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Food Safety Focus (132nd Issue, July 2017) – Incident in Focus

Learn More About Luncheon Meat and Sausages

Reported by Dr. Cherrie NG, Veterinary Officer,
Risk Assessment Section,
Centre for Food Safety

In mid June 2017, the results of a local study on luncheon meat and canned sausages were released. It was found that the majority of the samples were high in sodium and fat content. In one luncheon meat sample, residue of antimicrobials was found. This article discusses the production of luncheon meat and some sausages, their sodium and fat content, the antimicrobial residue detected in the luncheon meat sample and gives advice to the public and the trade.

Figure 1: Nutritional composition of luncheon meat (source: Nutrient Information Inquiry System , nutritional composition may vary depending on the formula of the products).
Figure 1: Nutritional composition of luncheon meat (source: Nutrient Information Inquiry System , nutritional composition may vary depending on the formula of the products).

Production of Luncheon Meat and Some Sausages

Luncheon meat and some sausages are compound food with essential ingredients of meat, water and curing ingredients consisting of salt and nitrites. Fat (in the form of animal fat or vegetable oil), spices, other ingredients and additives may also be added. The components are processed raw and the resulting viscous batter is then heated to make the end product. Apart from providing the salty flavour, salt also helps opening up the structure of proteins in combination with water to assist in forming the batter. Sodium / potassium nitrite is a curing ingredient which is added to produce the development of the characteristic pink colour in processed meat products, and reacts with proteins to form compounds that inhibit the development of spores of Clostridium botulinum when heated.

Processed Meat and Health

Group 1 Carcinogenic to Humans

According to the International Agency for Research on Cancer (IARC), processed meat (including luncheon meat and sausages) is carcinogenic to humans (Group1) and each 50g portion of processed meat conusmed daily can increase the risk of colorectal cancer by18%. The World Health Organization (WHO) advises that people who eat meat should moderate the consumption of processed meat to reduce the risk of colorectal cancer.

High in Sodium and Fat

The sodium content of luncheon meat is usually high because common salt (sodium chloride), and sodium nitrite (if chosen to be the curing ingredient) are added. Fat is also added to make the product softer and more palatable. Eating too much sodium increases the risk of high blood pressure and excessive intake of fat increases the risk of overweight and obesity; these in turn are risk factors of heart diseases and other chronic non-communicable diseases. On average, 100g (around half a small can) of luncheon meat contains approximately 1000mg of sodium and 16g of fat, which contributes to 50 % of the daily intake upper limit of 2000mg of sodium and 27% of the daily intake upper limit of 60g of fat (based on a 2000-Kcal diet) respectively as recommended by WHO (Figure 1). To make an informed choice, consumers can read the nutrition labels on prepackaged food.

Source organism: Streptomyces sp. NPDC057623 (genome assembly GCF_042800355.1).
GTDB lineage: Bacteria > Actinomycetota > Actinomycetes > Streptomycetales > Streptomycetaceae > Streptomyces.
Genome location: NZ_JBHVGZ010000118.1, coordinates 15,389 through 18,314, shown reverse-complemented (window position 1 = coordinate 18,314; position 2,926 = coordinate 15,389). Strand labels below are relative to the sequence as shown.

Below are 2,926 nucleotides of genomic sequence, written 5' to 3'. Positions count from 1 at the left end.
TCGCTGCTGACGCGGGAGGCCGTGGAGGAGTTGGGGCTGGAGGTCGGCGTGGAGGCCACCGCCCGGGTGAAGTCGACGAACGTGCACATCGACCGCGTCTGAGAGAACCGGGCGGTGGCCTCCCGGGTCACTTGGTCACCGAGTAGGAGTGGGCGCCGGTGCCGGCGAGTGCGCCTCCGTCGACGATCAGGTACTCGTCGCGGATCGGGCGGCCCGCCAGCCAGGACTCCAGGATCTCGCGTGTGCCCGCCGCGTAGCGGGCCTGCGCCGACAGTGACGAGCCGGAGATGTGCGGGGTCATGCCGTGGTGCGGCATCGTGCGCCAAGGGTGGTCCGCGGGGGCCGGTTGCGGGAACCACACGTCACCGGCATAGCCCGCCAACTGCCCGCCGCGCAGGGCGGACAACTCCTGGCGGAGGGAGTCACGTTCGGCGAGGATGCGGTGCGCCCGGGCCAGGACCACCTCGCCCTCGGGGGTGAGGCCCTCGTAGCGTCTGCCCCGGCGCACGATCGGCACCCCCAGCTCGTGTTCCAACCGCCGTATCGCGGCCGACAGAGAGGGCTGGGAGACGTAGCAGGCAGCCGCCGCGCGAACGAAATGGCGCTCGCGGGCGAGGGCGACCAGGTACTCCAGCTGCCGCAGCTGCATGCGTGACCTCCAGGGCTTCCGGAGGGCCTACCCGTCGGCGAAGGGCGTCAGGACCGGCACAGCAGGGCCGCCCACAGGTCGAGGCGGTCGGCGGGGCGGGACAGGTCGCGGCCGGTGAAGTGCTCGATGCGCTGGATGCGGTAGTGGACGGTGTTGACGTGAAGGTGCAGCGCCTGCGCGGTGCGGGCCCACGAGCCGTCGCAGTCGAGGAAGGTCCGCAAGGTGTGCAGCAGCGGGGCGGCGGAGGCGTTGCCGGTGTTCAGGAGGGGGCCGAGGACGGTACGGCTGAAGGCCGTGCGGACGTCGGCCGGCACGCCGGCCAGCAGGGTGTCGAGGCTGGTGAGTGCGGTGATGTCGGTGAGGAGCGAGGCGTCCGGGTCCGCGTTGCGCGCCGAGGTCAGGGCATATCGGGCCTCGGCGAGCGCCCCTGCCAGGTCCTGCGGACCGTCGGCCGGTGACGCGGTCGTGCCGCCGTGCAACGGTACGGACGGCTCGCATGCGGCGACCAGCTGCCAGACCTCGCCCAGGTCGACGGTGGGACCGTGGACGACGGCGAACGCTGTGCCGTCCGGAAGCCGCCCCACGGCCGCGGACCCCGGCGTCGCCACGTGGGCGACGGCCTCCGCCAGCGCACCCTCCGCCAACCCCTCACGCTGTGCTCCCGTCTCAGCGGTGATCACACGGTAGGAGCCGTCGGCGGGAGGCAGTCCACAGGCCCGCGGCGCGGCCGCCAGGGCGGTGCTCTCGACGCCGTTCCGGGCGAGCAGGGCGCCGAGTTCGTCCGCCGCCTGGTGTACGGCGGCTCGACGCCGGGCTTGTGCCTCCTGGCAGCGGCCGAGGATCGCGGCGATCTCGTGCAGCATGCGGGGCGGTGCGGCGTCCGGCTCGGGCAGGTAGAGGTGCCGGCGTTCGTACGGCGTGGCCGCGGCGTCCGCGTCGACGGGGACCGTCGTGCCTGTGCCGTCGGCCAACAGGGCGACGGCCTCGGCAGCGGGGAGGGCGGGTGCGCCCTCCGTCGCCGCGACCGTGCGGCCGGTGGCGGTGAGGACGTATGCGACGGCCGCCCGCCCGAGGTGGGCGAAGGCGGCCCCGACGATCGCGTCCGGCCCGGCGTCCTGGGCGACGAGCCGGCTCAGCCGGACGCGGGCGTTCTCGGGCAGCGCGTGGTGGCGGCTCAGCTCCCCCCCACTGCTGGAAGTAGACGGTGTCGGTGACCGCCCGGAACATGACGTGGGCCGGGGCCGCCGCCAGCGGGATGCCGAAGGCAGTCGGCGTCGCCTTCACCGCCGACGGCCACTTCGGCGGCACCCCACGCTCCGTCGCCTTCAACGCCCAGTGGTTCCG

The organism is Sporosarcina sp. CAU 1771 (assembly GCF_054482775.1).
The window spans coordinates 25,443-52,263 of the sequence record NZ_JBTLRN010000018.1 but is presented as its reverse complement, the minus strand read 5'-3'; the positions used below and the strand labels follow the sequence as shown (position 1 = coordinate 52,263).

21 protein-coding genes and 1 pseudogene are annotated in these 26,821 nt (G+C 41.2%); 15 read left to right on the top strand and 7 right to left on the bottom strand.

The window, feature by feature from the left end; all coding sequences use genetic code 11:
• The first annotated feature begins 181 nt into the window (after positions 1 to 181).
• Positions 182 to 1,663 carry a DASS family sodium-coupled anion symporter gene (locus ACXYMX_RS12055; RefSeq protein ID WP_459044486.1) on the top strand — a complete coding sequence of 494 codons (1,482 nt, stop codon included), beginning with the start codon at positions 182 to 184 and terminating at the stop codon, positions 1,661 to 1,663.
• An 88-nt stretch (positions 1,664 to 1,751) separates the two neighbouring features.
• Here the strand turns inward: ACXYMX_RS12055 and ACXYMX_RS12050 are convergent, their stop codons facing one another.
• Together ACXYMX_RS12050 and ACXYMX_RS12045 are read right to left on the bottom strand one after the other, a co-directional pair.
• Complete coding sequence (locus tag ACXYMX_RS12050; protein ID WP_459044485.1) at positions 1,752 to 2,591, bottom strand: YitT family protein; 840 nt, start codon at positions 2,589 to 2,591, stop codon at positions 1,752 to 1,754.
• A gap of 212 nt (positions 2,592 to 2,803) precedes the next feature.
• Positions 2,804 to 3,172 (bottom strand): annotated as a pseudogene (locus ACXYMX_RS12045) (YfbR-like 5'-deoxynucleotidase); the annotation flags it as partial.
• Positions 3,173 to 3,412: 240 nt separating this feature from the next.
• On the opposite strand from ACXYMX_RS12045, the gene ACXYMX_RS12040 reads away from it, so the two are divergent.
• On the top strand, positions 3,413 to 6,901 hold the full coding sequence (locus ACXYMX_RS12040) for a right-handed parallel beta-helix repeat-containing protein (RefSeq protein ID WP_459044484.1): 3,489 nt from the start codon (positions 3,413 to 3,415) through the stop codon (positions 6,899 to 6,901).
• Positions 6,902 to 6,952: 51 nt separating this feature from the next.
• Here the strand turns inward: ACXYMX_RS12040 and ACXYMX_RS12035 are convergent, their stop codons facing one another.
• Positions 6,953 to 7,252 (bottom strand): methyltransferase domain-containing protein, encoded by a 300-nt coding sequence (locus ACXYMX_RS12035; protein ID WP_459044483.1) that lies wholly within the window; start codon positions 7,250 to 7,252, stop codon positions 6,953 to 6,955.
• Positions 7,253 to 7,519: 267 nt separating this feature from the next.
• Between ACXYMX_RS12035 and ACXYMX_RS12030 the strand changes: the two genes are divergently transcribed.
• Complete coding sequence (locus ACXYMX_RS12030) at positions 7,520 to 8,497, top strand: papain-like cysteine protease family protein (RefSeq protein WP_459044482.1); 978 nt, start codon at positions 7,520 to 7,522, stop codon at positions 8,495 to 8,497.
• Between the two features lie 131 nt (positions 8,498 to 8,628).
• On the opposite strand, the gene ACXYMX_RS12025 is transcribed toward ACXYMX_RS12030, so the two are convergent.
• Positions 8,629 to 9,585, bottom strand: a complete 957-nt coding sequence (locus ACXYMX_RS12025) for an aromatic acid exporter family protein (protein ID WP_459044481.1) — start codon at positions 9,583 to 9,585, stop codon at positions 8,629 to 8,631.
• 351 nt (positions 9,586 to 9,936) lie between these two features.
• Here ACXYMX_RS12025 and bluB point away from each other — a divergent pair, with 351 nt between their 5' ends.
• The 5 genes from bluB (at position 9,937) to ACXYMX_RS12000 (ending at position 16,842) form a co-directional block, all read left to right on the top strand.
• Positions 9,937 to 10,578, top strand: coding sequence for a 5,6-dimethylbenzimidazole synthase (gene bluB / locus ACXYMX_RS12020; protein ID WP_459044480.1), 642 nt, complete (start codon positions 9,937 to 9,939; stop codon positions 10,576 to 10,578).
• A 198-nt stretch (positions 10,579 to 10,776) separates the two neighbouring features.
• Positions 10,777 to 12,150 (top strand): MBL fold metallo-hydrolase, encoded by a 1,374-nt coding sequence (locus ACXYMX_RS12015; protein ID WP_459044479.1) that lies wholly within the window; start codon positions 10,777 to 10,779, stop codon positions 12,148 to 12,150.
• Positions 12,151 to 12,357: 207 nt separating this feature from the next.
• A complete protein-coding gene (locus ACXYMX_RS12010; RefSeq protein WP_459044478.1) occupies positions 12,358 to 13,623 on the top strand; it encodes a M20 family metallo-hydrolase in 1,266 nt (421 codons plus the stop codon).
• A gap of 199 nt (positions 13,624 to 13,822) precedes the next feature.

Antimicrobial Residue

According to the World Organisation for Animal Health (OIE), antimicrobial agents are essential to protect human and animal health, as well as animal welfare. Therefore the OIE advocates the responsible and prudent use of antimicrobial agents. The Codex Standards in relation to veterinary drug residues are specified in the “Codex Alimentarius Maximum Residue Limits (MRLs) and Risk Management Recommendations for Residues of Veterinary Drugs in Foods”. Whilst the fore-mentioned local study put focus on the MRL in compound food such as luncheon meat, Codex MRLs are applicable to the original animal tissues instead. In Hong Kong, similar approach is adopted where maximum concentrations are applicable to commodities such as muscle, liver and kidney, but not compound food. In general, competent authorities in other countries regulate the potential contamination of veterinary drug residue by applying MRLs in the raw materials, i.e. animal tissues.

With regards to the possibility of development of antimicrobial resistance (AMR), a single exposure to residues of veterinary drugs is unlikely to cause AMR in the intestinal flora. In addition, there is currently no sufficient evidence to affirm that chronic exposure to low dose of antimicrobial residues in food can significantly increase the development of resistance microorganisms in the intestinal flora. Further studies on the associated risk are required.

Key Points to Note:

  1. Luncheon meat and sausages are processed meat which is classified as carcinogenic to humans by the IARC.
  2. Processed meat generally has high sodium content.
  3. The WHO advises that people who eat meat should moderate the consumption of processed meat to reduce the risk of colorectal cancer.

Advice to the Trade

  • Adhere strictly to the local regulations, including the Food and Drugs (Composition and Labelling) Regulations, Preservatives in Food Regulation and Harmful Substances in Food Regulations with regards to nutrition labelling, use of food additives and veterinary drug residue respectively.

Advice to the Public

  • Moderate the consumption of processed meat to reduce the risk of colorectal cancer.
  • Read the nutrition labels to make informed choices of food and reduce sodium intake.

 

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Last Revision Date : 19-07-2017